3 Steps to Disconnecting From Work and Enjoying Your Vacation

Sunday, August 6, 2017




Full disclosure: I have a serious problem disconnecting from work when I am on vacation...a serious problem! I am an attorney, and I answer not only to my bosses, but also my clients. As such, I have been known to check and respond to emails, and take calls while on vacation, simply because I am worried that I am going to miss something. I call it professional FOMO! The good thing is that I recognize that I have a problem. I also know that many of you suffer from the same affliction...just go ahead and admit it! Because admitting it is the first step in addressing the issue.

So, how do you successfully go on a work-free vacation? I have a few suggestions that I have been implementing (kind of) over the past few years. My method: (1) Plan ahead; (2) Check Twice; and (3) Acknowledge, Reaffirm, and Reassure. 

Plan Ahead!

1. Plan Ahead - It starts here. Two weeks before you are scheduled to go on vacation, send an email around to your colleagues to let them know of your plans. Notify them of when your time out of the office will begin, when you will return to the office, and include the contact information of another colleague that folks can reach out to for assistance in your absence (make sure you ask your colleague to help out before volunteering him/her). Now...here's the most important thing: in the email, be sure to emphasize that you will be on VACATION. In my experience, folks are less likely to disturb you when they know you are on vacation...sometimes! Another suggestion...indicate that you will have little to no access to your cell phone and/or email during the time you are away. I understand that there may be some apprehension to indicating that you may be off the grid for an extended period of time, but folks may be less likely to disturb you when they know that you may not be able to respond to them immediately. If this really concerns you, perhaps you can reach out to certain folks individually to let them know that they may reach out to you if something pressing happens...hopefully, they won't! Your email should look something like this:

Hello,

Please note that I will be on vacation starting Friday, June 23, 2017. I will return to the office on Monday, July 3, 2017. I will have limited access to my cell phone and email during this time. If you need immediate assistance, please contact Helpful Colleague at hcolleague@mail.com or (222) 222-222. Thanks!

Me

You should send a reminder email two days before you are scheduled to go on vacation, and also set up an automatic reply in your email system. Your automatic reply should reinforce when you will be out of the office, and include your "in case you need assistance while I am out of the office" person's contact information.  The point of all of this is to make your colleagues aware of your impending absence, and allow them ample time to plan around your absence. It also allows them to address any pressing issues that require your input before you leave.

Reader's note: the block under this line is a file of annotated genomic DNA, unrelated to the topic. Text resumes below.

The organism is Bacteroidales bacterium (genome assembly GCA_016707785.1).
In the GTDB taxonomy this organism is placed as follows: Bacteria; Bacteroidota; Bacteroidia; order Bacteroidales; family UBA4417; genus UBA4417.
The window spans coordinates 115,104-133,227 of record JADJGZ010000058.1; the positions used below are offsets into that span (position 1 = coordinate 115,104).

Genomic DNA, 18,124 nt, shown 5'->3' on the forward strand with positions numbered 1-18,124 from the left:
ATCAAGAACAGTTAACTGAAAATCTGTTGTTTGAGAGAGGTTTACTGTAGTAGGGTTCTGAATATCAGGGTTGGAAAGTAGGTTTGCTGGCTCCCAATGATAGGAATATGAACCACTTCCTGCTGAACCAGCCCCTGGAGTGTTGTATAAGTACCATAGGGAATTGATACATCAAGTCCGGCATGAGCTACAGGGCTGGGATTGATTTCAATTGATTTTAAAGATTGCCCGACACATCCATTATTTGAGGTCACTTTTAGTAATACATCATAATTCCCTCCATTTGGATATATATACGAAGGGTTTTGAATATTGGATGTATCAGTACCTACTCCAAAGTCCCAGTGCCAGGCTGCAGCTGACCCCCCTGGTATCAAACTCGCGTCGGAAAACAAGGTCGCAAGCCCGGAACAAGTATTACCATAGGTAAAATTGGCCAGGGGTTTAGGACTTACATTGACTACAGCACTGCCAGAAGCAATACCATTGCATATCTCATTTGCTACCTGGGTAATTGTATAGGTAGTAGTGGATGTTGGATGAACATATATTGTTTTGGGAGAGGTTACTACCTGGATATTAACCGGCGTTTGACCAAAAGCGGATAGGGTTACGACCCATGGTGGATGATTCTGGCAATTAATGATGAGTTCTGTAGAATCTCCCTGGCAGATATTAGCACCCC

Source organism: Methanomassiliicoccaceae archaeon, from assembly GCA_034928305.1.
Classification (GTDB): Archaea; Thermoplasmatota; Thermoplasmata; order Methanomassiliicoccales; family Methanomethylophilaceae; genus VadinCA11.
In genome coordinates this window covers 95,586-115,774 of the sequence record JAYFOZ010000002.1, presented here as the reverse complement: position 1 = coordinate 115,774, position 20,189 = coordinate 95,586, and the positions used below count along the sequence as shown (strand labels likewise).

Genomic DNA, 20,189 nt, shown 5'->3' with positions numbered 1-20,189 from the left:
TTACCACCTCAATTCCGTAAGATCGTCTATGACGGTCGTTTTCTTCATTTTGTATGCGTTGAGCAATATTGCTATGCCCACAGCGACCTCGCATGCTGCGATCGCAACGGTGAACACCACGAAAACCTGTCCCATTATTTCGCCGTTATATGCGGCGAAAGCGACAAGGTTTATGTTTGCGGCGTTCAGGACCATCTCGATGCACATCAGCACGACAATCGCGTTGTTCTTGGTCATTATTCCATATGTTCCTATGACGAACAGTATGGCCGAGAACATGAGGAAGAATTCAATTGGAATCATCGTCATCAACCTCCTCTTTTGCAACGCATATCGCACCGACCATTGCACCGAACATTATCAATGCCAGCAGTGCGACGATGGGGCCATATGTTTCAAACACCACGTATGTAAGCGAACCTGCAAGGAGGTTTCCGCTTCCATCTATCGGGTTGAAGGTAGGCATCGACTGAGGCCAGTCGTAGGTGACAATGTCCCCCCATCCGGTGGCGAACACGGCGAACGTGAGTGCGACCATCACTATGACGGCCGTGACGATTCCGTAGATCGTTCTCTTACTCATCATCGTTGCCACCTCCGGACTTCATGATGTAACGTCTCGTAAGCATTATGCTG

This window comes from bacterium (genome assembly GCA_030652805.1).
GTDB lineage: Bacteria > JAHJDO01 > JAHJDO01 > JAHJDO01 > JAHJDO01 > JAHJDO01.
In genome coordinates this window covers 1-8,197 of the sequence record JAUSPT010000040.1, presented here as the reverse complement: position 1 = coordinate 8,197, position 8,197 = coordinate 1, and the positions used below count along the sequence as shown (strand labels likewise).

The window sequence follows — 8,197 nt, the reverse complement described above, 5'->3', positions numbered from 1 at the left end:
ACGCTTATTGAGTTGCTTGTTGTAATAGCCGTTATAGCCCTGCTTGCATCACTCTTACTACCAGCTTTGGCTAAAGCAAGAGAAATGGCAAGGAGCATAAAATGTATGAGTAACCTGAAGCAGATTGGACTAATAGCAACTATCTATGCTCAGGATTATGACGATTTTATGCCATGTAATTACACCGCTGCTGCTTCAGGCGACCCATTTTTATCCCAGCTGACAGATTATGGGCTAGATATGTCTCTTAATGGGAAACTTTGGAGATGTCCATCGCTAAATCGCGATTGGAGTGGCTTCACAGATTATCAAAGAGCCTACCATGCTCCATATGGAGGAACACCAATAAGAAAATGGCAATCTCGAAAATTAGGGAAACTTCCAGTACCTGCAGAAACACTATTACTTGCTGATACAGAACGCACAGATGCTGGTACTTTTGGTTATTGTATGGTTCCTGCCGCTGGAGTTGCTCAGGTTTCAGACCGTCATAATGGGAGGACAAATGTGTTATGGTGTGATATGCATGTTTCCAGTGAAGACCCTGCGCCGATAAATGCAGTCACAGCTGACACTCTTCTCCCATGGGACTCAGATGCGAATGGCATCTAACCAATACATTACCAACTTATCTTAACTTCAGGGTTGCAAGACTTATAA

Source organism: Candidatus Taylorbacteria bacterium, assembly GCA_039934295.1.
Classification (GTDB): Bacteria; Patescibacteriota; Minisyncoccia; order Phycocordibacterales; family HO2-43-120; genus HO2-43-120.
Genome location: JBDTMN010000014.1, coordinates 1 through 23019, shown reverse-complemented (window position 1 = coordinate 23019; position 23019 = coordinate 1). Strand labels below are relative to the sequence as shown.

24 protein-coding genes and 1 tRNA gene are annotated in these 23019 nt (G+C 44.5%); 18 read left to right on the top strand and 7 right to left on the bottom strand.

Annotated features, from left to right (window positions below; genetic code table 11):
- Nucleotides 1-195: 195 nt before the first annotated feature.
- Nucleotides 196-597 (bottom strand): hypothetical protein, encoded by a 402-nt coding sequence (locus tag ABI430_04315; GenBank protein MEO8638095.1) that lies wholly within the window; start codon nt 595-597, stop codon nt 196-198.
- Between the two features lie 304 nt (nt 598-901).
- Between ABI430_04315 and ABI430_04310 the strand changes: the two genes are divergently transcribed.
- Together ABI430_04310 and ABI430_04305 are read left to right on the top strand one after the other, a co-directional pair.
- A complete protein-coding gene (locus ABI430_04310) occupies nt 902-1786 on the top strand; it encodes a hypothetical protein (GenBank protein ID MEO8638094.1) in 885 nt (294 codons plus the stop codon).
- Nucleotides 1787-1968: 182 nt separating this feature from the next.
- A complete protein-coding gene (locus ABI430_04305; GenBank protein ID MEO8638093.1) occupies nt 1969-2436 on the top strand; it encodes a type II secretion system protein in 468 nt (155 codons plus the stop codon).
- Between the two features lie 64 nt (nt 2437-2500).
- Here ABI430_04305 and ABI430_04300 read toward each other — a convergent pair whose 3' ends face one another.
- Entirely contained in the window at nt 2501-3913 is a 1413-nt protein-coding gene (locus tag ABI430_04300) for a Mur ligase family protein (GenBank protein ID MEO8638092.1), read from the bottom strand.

2. Check Twice - If you are anything like me, you still feel obligated to check your email even when you've planned ahead. We can't help ourselves! My suggestion is to check your email at the start of the work day, and at the end of the work day...that's it! Now, the only reason I am advocating this periodic break from vacation is because I am well aware of how difficult it is to enjoy yourself when you think something may be going on in the office. FOMO is so crippling! So just check your messages twice, and move on. Fight the urge to go grab your laptop and start working on something. Don't do it!


3. Acknowledge, Reaffirm, and Reassure - While checking your email, you will certainly encounter a request from someone that will require you to work on something. In these instances, you should acknowledge the request, reaffirm that you are on vacation, and reassure that you will handle the request when you return to the office. You can also give the requester an option that does not include you. Your response should look something like this:

Hi! 
I understand that you need assistance preparing a basking weaving memo. I am currently on vacation, but I am happy to help you out when I return on Monday, July 3rd. If you need immediate assistance, please feel free to reach out to Helpful Colleague at hcolleague@mail.com or (222) 222-222. Have a great day! 
Me

And that's how you do it! Again, I am guilty of working while vacationing. I am, however, actively addressing this affliction, and working on ways to distance myself from the office so that I can decompress and enjoy my vacation. After all, what is the point of planning a trip so that you can take a break from working if you're going to be working while taking a break. Have a great week Divas! 






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